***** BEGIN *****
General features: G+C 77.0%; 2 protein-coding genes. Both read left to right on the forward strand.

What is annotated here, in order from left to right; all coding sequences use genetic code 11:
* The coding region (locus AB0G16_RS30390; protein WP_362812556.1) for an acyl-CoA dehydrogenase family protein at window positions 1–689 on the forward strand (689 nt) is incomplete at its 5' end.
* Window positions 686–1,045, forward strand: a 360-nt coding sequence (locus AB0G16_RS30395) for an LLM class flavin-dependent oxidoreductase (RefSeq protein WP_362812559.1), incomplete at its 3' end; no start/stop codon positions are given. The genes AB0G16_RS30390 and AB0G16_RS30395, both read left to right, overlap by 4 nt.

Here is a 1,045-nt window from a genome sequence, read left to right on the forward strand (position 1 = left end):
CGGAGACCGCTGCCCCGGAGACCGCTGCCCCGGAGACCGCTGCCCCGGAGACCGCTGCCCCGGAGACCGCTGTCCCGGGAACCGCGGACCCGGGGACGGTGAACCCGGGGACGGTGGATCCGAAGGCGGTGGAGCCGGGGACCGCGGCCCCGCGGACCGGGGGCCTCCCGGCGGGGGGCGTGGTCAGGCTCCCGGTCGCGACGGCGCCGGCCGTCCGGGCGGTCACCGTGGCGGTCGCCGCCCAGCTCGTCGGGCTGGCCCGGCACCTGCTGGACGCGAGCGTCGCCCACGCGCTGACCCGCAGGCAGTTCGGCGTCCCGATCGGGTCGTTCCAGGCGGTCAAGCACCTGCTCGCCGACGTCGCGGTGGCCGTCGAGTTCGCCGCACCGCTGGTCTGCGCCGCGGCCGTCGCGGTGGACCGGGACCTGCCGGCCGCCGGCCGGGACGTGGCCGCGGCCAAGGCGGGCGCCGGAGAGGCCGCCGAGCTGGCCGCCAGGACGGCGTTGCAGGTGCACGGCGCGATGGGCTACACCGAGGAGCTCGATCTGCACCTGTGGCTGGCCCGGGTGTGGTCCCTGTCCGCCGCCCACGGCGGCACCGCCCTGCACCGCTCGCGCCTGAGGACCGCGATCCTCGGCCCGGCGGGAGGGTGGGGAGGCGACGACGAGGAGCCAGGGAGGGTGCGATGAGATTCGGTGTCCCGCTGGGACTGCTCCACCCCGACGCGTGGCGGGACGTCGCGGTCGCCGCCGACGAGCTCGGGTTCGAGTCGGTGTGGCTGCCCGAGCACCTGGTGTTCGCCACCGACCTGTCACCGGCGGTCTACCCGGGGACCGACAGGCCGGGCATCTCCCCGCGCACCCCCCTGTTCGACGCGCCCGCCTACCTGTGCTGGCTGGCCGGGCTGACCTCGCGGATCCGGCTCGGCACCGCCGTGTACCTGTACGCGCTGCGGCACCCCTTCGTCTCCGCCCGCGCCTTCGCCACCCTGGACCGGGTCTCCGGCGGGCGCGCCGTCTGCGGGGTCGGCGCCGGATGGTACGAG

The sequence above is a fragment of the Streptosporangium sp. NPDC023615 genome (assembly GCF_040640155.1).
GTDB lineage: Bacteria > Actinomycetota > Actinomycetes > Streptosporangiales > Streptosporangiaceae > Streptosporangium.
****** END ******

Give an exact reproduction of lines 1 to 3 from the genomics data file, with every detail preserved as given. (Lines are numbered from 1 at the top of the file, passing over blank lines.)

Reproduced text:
General features: G+C 77.0%; 2 protein-coding genes. Both read left to right on the forward strand.

What is annotated here, in order from left to right; all coding sequences use genetic code 11:
* The coding region (locus AB0G16_RS30390; protein WP_362812556.1) for an acyl-CoA dehydrogenase family protein at window positions 1–689 on the forward strand (689 nt) is incomplete at its 5' end.